In all drawings, the same reference number will be used to indicate the same, or a substantially similar step in the process of the invention. FIG. 1 is a flow chart depicting an embodiment of a system incorporating the steps of this invention. Information regarding all seasonal events to be presented by a sponsoring organization and related to a specific seat in the stadium, auditorium, arena, theatre, or other event locale, is placed upon a site that is part of a computer network. As depicted in FIG. 1, the information is posted by a season ticket holder 10, although it is equally acceptable for such information to be posted by a sponsoring organization, as shown in FIG. 4 at 20. Such information will include, at a minimum, a listing of those performances included in the season ticket for which the specific seat is available, and a price of a ticket for that seat for each available performance 30. The site may also include information such as a seating chart to assist a third party in making a decision whether to purchase a ticket for an event. A third party prospective purchaser will access the site 40 through a computer network or the internet to retrieve a display 50 of such information as is necessary to make a decision regarding available events. The third party may select a particular event from those that are shown as having a seat available 60, and may reserve the seat for the selected event. The seat selected will then be removed from the list of available events selected by the third person 70, and will be reserved for the third party. If the third party wishes to purchase a ticket for other events in the series, he or she will so indicate 80, and will repeat the process by selecting another event. At the conclusion of all such selections, the third party's payment information will be processed 90 and the user may exit the program 100. The system will be available for concurrent or subsequent use by another third party. Repeated uses by third parties will result in season tickets being allocated among various third parties, and season ticket holders being paid for tickets to performances that will be attended by third parties.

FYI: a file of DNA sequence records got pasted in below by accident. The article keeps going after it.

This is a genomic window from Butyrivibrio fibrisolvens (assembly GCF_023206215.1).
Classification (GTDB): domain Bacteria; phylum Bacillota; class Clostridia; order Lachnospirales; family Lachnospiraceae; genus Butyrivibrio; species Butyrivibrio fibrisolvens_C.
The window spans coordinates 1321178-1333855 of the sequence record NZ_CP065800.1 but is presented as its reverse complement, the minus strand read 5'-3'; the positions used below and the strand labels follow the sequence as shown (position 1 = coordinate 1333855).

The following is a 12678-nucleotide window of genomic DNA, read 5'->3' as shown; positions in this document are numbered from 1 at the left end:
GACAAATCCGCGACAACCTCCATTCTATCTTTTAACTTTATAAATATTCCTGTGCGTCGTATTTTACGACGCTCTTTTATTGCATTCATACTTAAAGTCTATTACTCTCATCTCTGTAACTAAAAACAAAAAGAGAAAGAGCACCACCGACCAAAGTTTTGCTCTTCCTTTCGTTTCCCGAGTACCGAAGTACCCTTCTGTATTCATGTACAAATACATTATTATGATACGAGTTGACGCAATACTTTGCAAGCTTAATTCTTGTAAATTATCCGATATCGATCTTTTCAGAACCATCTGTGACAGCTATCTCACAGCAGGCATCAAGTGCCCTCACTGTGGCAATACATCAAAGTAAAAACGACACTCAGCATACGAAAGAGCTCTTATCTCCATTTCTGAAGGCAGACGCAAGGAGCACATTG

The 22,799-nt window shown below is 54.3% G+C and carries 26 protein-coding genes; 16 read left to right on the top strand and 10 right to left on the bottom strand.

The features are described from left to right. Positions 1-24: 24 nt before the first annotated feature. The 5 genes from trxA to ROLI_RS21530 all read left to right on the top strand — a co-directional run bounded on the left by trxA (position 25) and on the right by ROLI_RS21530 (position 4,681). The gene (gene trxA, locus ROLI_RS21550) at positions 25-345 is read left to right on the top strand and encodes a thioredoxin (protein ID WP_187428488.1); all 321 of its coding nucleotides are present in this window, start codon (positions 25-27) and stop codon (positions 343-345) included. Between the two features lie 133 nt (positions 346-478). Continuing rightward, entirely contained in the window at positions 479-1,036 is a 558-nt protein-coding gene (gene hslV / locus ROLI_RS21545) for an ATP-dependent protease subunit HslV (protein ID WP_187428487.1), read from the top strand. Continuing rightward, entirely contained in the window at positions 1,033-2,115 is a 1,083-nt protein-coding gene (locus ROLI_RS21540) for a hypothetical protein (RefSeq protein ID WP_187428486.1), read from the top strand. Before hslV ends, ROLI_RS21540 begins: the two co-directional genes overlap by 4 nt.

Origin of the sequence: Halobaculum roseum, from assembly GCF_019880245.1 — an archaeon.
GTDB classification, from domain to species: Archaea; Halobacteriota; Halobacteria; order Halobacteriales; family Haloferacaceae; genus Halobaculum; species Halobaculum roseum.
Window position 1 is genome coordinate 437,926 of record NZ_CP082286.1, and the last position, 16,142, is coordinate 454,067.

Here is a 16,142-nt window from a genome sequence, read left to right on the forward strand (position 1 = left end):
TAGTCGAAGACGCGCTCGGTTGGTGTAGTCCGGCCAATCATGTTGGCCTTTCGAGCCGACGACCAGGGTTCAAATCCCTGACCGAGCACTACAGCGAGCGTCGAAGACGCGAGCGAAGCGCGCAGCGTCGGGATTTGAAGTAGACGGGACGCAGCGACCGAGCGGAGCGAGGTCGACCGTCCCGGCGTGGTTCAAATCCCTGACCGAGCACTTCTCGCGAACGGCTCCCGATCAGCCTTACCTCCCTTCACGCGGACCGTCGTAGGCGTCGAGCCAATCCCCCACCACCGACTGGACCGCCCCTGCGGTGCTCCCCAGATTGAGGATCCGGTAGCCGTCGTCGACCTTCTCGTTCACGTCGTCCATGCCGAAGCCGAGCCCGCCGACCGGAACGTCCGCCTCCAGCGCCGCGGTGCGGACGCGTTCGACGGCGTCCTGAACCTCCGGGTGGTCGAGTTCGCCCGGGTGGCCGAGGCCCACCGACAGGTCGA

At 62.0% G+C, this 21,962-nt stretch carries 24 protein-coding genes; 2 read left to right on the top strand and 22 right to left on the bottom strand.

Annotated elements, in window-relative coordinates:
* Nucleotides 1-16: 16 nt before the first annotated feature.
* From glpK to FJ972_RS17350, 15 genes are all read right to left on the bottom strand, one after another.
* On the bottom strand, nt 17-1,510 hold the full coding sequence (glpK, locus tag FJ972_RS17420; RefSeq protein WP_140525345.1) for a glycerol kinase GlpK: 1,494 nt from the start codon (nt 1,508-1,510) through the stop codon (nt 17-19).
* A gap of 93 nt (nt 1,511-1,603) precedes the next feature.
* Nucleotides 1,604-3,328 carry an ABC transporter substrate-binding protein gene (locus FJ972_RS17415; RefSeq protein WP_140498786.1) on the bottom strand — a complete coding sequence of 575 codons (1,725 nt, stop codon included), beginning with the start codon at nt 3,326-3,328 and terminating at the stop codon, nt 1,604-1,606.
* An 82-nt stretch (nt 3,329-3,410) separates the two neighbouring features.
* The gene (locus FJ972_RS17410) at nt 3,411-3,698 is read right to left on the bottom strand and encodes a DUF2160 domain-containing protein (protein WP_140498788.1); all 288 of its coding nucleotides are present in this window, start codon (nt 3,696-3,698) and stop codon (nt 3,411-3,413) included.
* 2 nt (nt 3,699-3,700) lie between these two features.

Another embodiment of the invention is depicted in FIG. 2. In this embodiment, the season ticket holder has determined a level of participation that must be met before he or she will commit to purchase a season ticket 32. The requisite level of participation 32 may be included in the display 50 presented to third parties accessing the site 40. The level of participation can be expressed as a number of performances, or as a percentage of the entire season package, or in any other suitable manner. Where the instantaneous level of participation is furnished to third parties who view the site 50, it will provide those third parties with a basis for estimating the chances that a sufficient number of event tickets will be sold, and that a season ticket will be issued for the seat in question. In this embodiment, a reservation must be accompanied by a promise to make payment if a season ticket is purchased, and appropriate arrangements to secure such contingent payment are taken. As tickets are reserved for purchasers 70, the level of participation 32 will be modified 72 and displayed to subsequent third parties 50. When the predetermined level of participation is reached 74, the season ticket will be purchased or other appropriate action taken 75, and event tickets will be distributed to participants according to their reservations. If there are unpurchased event tickets remaining for the season ticket, the season ticket holder may leave the season ticket available for viewing and the acceptance of further reservations 76; or the season ticket holder may remove the season ticket from further solicitation 78 and incur the cost of the unsold tickets.